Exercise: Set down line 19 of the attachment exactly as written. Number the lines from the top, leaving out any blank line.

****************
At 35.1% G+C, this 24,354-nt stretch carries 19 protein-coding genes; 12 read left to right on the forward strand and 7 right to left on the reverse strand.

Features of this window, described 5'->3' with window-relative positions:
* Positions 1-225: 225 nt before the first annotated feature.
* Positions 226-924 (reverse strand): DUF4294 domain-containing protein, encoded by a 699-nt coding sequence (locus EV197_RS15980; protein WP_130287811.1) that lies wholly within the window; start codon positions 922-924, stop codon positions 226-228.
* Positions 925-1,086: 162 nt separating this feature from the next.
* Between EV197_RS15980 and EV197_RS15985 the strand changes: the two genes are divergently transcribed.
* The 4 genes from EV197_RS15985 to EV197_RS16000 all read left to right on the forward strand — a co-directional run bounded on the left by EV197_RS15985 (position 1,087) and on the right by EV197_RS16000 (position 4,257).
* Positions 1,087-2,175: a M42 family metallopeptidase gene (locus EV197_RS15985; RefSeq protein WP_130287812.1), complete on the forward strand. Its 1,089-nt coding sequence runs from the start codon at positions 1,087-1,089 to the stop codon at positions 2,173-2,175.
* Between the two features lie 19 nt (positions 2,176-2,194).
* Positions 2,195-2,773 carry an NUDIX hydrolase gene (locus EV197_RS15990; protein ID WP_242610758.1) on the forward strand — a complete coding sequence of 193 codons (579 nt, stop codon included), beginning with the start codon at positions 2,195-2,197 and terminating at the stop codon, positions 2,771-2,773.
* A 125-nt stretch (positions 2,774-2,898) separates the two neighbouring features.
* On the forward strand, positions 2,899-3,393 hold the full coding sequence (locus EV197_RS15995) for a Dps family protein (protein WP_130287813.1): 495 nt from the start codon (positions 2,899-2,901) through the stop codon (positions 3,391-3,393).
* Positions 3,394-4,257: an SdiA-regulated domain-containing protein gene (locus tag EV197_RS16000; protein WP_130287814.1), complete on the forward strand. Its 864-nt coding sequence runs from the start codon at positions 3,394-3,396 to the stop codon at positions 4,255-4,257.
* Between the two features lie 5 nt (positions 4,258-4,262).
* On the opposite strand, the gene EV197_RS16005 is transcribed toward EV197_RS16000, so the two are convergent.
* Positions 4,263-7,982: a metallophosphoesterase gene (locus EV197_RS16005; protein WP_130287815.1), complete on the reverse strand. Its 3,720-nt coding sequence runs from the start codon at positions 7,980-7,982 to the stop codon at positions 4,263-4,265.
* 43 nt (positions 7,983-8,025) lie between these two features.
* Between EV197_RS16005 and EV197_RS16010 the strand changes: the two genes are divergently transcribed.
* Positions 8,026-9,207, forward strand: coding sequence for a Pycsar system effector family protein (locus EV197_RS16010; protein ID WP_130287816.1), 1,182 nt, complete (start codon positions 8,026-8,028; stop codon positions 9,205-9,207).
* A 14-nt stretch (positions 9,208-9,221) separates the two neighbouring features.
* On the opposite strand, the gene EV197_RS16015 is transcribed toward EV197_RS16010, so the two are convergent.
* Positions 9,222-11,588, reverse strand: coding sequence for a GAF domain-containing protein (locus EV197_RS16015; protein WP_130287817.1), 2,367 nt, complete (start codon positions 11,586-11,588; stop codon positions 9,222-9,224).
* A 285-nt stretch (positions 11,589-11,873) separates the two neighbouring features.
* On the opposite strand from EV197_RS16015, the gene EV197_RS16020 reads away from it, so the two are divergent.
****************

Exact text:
* Positions 8,026-9,207, forward strand: coding sequence for a Pycsar system effector family protein (locus EV197_RS16010; protein ID WP_130287816.1), 1,182 nt, complete (start codon positions 8,026-8,028; stop codon positions 9,205-9,207).